Presentation on theme: "The Holy Rosary. The blessed Virgin Mary shall be called blessed today as much as she was called blessed in the days that followed the glorious birth."— Presentation transcript:
The blessed Virgin Mary shall be called blessed today as much as she was called blessed in the days that followed the glorious birth of our Lord Jesus Christ.
When Catholics pray the Holy Rosary, they do not pray to the Blessed Virgin Mary in the same way as when they pray to God. Seeking the intercession of the Virgin Mary through the Marian Sacramental of the Holy Rosary and the miraculous medal, they pray to God through Mary.
Tradition teaches us that the Feast of the Holy Rosary had its beginning when the Albigensian heresy was destroying the country of Toulouse. Shortly after September 12, 1213, St. Dominic turned to the Blessed Virgin Mary for the triumph of Catholic arms. As St. Dominic was kneeling before the Sacred Altar in the Church of St. Jacques, Our Lady appeared to him and instructed him to preach the Rosary among the people as a cure for heresy and sin.
During the fifteenth century, the Rosary was divided into three Chaplets of 50 Hail Marys each, at which time five mysteries were added to each Chaplet. By the sixteenth century, the fifteen mysteries had become accepted by all as the proper way of reciting the Rosary. During that period of time, the second half of the Hail Mary was added and the "Glory be to the Father" was used to close each decade of the Rosary.
In 1569, Pope Pius V officially approved the Rosary as it is known throughout the world today.
Four years later, Pope Pius V established the Feast of the Rosary in thanksgiving to Our Lady.
Although the history of the Rosary is controversial, over the centuries, different Supreme Pontiffs, in their apostolic letters, have accredited St. Dominic with the origin of the Rosary. In 1883, Pope Leo XIII issued an encyclical in which he commended to the faithful the devotion to Our Lady of the Rosary, attributing its origin to St. Dominic.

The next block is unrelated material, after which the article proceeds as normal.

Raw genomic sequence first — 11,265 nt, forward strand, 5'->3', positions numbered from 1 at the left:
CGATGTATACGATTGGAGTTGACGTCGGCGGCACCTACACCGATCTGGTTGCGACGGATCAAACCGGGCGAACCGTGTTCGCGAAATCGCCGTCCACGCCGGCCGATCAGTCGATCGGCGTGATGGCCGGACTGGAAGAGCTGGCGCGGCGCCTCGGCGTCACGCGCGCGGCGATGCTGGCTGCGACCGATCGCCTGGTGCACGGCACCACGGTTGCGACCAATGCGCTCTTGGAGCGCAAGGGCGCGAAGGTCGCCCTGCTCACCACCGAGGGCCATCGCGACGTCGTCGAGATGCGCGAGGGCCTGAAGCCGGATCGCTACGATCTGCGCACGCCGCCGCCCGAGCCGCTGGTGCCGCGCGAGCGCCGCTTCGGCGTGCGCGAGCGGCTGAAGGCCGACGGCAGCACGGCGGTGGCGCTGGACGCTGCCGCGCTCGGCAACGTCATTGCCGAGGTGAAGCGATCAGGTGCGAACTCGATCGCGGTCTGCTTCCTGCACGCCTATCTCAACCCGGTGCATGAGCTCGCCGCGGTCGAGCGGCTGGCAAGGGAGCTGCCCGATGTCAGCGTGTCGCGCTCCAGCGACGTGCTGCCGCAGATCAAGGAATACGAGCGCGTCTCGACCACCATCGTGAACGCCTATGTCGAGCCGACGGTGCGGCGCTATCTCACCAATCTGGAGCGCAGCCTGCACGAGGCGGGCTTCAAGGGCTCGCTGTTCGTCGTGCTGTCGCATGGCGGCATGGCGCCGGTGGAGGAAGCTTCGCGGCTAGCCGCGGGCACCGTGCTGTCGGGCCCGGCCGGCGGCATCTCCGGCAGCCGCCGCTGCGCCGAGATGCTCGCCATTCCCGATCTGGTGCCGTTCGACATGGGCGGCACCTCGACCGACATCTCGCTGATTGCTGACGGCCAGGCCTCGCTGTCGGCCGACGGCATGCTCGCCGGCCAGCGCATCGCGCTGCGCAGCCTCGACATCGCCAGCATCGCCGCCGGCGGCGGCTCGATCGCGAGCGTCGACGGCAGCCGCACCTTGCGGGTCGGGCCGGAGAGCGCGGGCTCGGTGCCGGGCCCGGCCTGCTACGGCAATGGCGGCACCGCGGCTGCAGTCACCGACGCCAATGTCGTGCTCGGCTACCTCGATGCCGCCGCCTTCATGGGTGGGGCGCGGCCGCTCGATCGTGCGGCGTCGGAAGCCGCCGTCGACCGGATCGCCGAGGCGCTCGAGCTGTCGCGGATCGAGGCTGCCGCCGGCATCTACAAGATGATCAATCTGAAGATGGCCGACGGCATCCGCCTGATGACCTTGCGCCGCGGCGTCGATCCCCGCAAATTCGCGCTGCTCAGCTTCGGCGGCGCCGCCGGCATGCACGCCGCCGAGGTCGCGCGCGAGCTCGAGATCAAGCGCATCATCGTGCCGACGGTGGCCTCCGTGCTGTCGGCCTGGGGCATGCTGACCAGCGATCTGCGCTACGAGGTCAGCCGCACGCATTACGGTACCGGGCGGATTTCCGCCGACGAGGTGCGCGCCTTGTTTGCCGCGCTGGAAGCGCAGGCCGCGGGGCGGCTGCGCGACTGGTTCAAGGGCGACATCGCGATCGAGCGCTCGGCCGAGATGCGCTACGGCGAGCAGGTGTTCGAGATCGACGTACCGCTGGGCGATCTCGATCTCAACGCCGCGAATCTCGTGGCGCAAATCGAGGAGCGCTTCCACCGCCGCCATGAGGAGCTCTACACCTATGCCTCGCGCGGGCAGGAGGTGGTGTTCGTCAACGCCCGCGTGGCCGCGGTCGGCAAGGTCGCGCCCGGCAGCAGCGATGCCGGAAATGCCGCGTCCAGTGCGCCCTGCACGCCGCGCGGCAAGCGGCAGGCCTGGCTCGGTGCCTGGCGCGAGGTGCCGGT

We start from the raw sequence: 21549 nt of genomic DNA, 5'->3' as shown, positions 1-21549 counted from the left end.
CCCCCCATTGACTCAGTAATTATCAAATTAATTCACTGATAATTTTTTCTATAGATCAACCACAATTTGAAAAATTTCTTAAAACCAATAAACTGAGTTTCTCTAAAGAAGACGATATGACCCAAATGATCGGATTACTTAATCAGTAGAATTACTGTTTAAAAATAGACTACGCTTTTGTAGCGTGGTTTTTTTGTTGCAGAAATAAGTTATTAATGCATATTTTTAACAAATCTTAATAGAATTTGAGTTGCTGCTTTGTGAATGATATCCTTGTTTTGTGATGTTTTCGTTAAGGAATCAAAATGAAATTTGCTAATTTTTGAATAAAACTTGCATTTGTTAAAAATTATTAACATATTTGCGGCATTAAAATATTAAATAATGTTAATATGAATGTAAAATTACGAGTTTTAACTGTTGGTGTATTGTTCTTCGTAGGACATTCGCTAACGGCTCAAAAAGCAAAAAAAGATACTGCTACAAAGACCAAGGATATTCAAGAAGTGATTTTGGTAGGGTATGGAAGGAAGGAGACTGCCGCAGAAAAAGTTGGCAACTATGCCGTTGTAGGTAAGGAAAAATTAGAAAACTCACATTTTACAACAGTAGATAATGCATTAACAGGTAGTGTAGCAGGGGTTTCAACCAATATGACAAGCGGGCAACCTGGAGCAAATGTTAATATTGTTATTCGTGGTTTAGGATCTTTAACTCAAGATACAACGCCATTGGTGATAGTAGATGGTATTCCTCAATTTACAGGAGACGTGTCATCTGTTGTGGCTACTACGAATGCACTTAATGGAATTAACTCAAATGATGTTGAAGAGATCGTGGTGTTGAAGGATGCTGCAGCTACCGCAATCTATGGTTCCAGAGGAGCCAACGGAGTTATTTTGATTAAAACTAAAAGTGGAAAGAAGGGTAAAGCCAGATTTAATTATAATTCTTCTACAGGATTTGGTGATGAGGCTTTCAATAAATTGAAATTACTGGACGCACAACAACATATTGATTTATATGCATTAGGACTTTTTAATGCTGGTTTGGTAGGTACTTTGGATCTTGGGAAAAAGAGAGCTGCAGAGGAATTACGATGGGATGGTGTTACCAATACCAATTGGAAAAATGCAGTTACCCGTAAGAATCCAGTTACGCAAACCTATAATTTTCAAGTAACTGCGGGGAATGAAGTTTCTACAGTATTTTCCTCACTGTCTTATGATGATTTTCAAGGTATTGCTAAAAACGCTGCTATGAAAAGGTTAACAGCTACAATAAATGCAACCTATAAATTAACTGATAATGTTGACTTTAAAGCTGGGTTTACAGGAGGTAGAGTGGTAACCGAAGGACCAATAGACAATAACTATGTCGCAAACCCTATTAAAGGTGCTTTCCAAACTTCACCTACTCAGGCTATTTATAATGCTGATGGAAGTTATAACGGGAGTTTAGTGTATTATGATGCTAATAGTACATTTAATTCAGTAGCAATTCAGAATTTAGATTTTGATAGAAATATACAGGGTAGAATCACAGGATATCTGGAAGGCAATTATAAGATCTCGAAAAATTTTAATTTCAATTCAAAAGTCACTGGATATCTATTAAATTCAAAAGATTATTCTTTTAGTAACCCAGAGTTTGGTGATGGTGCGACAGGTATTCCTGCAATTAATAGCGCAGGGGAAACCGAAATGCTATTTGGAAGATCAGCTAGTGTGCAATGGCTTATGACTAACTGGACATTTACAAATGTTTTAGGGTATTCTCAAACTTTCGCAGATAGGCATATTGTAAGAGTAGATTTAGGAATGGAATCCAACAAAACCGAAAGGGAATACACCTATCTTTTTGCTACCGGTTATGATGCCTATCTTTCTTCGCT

It was not until Our Lady of Fatima appeared to the three children on May 13, 1917 that she revealed herself to be Our Lady of the Rosary. Recognizing the apparitions of Fatima as being worthy of belief, on October 13, 1930, the bishop of Fatima authorized devotion to Our Lady of the Rosary at Fatima.
The "Feast of Our Lady of the Rosary" is closely associated with the titles of "Our Lady of Fatima" and the "Immaculate Heart of Mary." In summary, it began as a most beautiful spiritual prayer in recognition of the salutation of the angel of God to the Blessed Virgin Mary.
Then, it progressed to meditating upon the lives of Jesus and Mary, each mystery requiring reflection upon a biblical passage or an inspired truth that the Church has proclaimed as a Dogma of faith.
The Holy Rosary breakdown is as follows: It has 20 decades. Each decade consist of 1 Our Father, 10 Hail Marys 1 Glory Be
To pray an entire Rosary, you must pray: - 20 times the "Our Father," - 20 times the 10 "Hail Mary's" and - 20 times the "Glory Be" in that order.
The Rosary is divided into 4 parts of 5 decades each. Each of the four parts are called a Chaplet. When you will have prayed an entire Chaplet, you will have said: - 5 times the "Our Father," - 5 times the 10 "Hail Mary's" and - 5 times "Glory Be" in that order.
Most Catholics who are committed to this Marian devotion, limit themselves to one Chaplet per day. The praying of one Chaplet per day requires from 15 to 20 minutes.
As a Catholic devotion, the Rosary involves meditating on the twenty mysteries surrounding the lives of Our Lord Jesus and the Blessed Virgin Mary. The Rosary engages our thoughts, our imagination, our emotions, and our desire.
While praying a decade, you reflect on a mystery. There are specific mysteries for each day of praying the Holy Rosary. On a Monday or Saturday, you meditate on the Joyful Mysteries.
Joyful Mysteries Monday and Saturday: The Annunciation (Lk. 1:28) For humility. The Visitation (Lk. 1:41-2) For charity. The Nativity (Lk. 2:7) For poverty. The Presentation (Lk. 2:22) For obedience. The Finding in the Temple (Lk. 2:46) For piety.
Sorrowful Mysteries Tuesday and Friday: The Agony in the Garden (Lk. 22:44- 45) For contrition. The Scourging at the Pillar (Jn. 19:1) For purity. The Crowning with Thorns (Mt. 27:28- 29) For courage. The Carrying of the Cross (Jn. 19:17) For patience. The Crucifixion (Lk. 23:46) For self- denial.
Glorious Mysteries Wednesday and Sunday: The Resurrection (Mk. 16:6) For faith. The Ascension (Mk. 16:19) For hope. The Descent of the Holy Spirit (Acts 2:2) For love. The Assumption (Judith 15:10-11) For eternal happiness. The Crowning of Mary (Apoc. 12:1) For devotion to Mary.
Luminous Mysteries Thursday: The Baptism in the Jordan (Mt. 3:16-17) For submission to God. The wedding of Cana (Jn. 2:4-6) For trust in God. The Proclamation of the Kingdom of God (Mk. 1:14-15) Commissioned by God to evangelize. The Transfiguration (Lk. 9:29) For Divine knowledge. The institution of the Eucharist (Lk. 22:19-20) For intimate Communion with God.
After the completion of each decade, you say the "Fatima Prayer": "O my Jesus, forgive us our sins, save us from the fire of hell, lead all souls to heaven, especially those who are in most need of Thy mercy."
Those who have adopted the devotion of the Holy Rosary, have grown in a special relationship with the Virgin Mary, the Mother of God. Having achieved this, they have consequently grown closer to Jesus. Through Mary, they have come to know Jesus in a very special way.